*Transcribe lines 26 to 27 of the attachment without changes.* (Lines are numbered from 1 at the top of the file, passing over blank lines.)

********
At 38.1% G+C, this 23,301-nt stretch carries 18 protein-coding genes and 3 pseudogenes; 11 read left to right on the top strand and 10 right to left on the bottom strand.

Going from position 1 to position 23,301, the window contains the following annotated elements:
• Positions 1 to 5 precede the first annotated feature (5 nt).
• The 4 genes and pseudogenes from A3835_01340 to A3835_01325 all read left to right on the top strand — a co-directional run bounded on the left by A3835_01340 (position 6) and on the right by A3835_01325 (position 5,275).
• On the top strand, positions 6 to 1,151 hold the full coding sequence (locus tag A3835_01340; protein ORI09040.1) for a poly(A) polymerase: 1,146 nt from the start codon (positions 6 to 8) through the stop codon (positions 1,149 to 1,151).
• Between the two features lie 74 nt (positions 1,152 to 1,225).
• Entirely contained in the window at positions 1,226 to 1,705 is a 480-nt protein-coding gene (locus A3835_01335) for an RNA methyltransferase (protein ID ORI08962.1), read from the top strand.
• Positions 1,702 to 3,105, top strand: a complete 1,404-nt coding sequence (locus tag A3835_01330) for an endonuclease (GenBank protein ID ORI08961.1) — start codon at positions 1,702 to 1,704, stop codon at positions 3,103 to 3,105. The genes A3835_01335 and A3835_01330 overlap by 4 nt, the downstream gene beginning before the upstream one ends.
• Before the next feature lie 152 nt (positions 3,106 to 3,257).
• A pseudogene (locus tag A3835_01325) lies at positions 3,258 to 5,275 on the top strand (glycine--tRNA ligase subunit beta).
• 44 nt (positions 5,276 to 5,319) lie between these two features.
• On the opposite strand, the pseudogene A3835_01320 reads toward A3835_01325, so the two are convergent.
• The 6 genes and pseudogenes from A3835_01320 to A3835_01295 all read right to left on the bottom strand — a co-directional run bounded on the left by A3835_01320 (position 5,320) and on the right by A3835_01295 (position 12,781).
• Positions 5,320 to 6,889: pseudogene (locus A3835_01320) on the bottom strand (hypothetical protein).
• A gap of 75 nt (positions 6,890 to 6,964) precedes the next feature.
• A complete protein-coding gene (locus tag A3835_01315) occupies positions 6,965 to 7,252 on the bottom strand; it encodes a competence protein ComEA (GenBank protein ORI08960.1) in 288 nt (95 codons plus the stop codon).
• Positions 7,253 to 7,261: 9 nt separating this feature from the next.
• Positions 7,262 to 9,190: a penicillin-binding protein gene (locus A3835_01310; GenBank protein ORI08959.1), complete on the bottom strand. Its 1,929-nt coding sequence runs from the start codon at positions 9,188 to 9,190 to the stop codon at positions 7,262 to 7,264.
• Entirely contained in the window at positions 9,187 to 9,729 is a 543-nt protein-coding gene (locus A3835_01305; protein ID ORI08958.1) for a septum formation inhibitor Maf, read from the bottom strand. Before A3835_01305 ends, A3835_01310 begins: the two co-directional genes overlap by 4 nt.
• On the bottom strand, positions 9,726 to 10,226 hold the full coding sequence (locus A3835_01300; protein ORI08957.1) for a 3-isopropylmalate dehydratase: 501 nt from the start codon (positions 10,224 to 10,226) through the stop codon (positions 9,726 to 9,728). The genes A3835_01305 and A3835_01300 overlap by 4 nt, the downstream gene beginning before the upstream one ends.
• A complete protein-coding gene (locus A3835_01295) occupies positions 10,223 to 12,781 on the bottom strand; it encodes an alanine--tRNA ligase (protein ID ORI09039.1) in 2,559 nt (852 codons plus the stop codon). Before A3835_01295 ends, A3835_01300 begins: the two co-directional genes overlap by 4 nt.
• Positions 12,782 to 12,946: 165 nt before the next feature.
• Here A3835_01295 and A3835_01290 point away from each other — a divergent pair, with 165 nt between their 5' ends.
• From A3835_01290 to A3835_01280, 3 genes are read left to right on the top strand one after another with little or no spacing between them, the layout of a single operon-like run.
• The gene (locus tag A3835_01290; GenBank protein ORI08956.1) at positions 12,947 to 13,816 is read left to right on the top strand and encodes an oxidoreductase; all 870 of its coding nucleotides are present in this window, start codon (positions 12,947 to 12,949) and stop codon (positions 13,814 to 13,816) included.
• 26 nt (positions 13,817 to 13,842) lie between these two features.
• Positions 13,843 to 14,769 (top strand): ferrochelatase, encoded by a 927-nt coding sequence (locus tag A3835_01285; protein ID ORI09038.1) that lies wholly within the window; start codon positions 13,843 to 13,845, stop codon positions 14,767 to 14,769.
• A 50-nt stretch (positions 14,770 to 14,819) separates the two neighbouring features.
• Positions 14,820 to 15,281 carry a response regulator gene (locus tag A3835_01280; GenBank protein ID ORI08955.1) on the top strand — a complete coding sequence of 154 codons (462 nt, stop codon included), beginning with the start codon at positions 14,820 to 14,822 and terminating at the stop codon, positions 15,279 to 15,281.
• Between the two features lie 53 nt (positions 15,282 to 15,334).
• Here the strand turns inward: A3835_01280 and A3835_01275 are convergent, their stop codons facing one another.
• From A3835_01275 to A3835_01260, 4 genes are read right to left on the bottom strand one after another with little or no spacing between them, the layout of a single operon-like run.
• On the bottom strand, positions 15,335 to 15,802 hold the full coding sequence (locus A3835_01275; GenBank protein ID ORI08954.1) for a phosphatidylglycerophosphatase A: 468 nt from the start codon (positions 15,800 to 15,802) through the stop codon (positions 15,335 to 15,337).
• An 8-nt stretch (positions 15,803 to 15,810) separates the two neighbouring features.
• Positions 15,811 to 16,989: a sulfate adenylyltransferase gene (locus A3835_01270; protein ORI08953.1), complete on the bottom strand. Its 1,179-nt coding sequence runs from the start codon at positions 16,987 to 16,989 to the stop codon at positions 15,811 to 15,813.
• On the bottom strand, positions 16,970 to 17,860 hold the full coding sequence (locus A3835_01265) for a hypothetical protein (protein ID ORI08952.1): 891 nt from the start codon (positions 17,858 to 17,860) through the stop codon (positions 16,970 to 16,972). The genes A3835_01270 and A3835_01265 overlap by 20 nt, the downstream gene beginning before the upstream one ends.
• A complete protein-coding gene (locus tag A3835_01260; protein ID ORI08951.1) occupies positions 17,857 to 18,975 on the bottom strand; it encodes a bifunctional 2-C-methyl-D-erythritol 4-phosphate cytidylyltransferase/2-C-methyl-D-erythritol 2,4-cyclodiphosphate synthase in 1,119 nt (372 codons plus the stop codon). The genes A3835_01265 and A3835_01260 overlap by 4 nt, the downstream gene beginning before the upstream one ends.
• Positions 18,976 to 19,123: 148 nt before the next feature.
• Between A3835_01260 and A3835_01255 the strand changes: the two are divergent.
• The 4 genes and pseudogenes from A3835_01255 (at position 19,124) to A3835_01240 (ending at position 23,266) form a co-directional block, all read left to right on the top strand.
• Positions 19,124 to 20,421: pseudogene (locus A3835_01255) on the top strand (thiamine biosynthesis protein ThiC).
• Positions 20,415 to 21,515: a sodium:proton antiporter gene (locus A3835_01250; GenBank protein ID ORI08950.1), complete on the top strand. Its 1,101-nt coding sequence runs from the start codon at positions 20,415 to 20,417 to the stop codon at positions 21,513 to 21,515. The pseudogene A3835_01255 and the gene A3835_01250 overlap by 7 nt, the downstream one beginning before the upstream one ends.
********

• 26 nt (positions 13,817 to 13,842) lie between these two features.
• Positions 13,843 to 14,769 (top strand): ferrochelatase, encoded by a 927-nt coding sequence (locus tag A3835_01285; protein ID ORI09038.1) that lies wholly within the window; start codon positions 13,843 to 13,845, stop codon positions 14,767 to 14,769.